Photo: Antonio DiCaterina
What causes our weight to fluctuate up? We may point fingers at the food we eat, the sleep we do not get, the exercise we do not do, but a new study in Environment International links obesity to an unsuspecting source — road traffic noise.
Long-term exposure to road traffic increases risk of obesity
If you live in a bustling metropolis, your everyday soundtrack is bound to be filled with the melody of honks, rumbling motors, and car screeches. This can cause unseen havoc to our bodies, the new research suggests.
Through participation from the Barcelona Institute for Global Health, the researchers assessed 3796 adults who took part in the population-based study and measured their weight, height, body mass index, waist circumference, and abdominal fat, in addition to their exposure to transportation noise.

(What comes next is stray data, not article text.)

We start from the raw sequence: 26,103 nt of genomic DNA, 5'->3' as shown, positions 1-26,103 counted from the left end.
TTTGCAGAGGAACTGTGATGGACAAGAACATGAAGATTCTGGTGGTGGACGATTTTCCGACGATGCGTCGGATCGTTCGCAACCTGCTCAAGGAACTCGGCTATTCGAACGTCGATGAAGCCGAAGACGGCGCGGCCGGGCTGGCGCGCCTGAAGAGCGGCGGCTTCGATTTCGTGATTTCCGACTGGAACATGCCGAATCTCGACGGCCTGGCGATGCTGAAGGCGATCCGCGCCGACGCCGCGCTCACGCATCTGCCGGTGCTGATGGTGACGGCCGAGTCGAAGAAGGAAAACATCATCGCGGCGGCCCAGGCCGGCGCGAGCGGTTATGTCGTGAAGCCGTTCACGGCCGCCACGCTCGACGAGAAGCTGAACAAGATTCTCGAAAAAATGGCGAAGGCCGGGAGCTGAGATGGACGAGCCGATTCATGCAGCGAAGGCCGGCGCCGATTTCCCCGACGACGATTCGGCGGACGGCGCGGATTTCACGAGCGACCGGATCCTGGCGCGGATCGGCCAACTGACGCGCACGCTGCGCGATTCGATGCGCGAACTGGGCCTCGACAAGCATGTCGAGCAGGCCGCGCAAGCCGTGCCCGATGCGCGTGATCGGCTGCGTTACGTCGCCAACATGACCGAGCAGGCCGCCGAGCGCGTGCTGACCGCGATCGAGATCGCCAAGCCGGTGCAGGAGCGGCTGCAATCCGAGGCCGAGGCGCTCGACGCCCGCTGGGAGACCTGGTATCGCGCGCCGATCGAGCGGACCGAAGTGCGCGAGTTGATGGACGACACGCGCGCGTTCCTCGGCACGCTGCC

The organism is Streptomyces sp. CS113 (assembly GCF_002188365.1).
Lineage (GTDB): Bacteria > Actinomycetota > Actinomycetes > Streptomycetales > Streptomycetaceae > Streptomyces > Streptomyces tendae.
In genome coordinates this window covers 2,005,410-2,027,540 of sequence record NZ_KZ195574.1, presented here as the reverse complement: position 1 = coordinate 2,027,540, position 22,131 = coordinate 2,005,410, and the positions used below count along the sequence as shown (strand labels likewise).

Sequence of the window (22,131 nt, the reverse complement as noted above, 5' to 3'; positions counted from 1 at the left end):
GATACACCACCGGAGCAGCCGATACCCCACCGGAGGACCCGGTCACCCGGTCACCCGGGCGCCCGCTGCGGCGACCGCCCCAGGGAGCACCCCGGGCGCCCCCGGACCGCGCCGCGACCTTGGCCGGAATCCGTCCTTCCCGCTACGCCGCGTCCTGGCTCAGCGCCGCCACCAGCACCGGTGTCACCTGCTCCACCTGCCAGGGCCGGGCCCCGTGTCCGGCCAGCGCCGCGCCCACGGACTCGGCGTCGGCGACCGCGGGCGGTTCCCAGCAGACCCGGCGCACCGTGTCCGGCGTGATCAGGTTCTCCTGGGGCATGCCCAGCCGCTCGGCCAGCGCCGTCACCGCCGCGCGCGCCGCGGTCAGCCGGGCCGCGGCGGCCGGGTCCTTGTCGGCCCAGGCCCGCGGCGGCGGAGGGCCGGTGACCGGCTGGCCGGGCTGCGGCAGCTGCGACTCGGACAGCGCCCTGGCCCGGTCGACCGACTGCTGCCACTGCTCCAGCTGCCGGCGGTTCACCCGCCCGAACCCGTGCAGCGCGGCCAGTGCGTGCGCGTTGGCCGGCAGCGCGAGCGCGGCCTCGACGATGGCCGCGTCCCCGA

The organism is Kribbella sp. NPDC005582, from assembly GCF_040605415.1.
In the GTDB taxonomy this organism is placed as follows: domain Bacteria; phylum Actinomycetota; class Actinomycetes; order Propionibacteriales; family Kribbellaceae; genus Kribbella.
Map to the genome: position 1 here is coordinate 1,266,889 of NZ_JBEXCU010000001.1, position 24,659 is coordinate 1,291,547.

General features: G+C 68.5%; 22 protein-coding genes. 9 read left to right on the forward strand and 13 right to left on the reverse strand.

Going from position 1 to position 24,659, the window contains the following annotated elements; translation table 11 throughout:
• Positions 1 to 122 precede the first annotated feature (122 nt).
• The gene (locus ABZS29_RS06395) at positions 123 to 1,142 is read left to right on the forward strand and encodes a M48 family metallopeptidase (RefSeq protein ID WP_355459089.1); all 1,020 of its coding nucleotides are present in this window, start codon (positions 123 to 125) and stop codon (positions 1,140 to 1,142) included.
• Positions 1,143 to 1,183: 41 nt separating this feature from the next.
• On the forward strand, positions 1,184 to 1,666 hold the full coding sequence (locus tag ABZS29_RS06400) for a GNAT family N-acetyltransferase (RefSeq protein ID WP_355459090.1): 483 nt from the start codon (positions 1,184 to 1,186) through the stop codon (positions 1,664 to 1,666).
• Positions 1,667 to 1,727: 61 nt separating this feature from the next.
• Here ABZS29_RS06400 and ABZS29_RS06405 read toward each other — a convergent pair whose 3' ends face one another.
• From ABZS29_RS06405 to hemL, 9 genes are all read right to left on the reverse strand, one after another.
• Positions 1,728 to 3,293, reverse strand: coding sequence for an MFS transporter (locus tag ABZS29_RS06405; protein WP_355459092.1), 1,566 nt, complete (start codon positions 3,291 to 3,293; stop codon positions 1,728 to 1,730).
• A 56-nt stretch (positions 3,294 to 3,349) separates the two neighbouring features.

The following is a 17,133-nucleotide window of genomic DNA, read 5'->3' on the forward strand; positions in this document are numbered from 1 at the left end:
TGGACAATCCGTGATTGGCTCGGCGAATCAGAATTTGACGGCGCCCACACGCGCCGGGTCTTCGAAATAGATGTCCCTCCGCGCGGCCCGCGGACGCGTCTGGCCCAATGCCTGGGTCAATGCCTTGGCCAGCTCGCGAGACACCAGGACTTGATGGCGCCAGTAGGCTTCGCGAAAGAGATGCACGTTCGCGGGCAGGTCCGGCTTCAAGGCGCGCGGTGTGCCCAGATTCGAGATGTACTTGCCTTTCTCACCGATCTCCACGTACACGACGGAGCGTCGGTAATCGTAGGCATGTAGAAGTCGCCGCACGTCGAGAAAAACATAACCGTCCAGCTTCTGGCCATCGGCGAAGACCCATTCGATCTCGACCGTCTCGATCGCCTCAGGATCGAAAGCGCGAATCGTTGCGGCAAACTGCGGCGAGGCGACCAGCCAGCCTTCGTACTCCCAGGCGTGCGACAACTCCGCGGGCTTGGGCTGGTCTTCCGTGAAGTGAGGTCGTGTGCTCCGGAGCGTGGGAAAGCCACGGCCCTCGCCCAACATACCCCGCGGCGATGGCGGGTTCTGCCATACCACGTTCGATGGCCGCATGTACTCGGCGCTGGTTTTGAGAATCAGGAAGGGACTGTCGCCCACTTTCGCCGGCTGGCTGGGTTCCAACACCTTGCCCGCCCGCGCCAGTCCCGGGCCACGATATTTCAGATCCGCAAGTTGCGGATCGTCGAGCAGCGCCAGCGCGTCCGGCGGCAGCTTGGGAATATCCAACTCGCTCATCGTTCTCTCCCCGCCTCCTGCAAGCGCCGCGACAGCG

“Our analysis shows that people exposed to the highest levels of traffic noise are at greater risk of being obese” ISGlobal research Maria Foraster, one of the study’s authors, said in a statement. “For example, we observed that a 10 dB increase in mean noise level was associated with a 17% increase in obesity.”
Even participants who did their best to limit their exposure by closing windows at night or having the bedroom facing the backyard did not have changed results, suggesting that sustained exposure to road traffic has a greater influence on us than individual actions we can do.
Something in particular with road traffic gets us our internal systems going. The researchers also examined what happened when participants got exposed to aircraft and railway traffic noise and did not find significant associations, except for a link between long-term exposure to railway noise and being overweight.
The study did not look into what causes the link between road traffic noise and obesity, but ISGlobal suggests that it is because noise stresses us out, which in turn limits our sleep and can increase our risk of obesity.
The best way to reverse these effects? Go to the source and limit traffic noise. “Our findings suggest that reducing traffic-related noise could also be a way of combating the obesity epidemic,” Foraster said.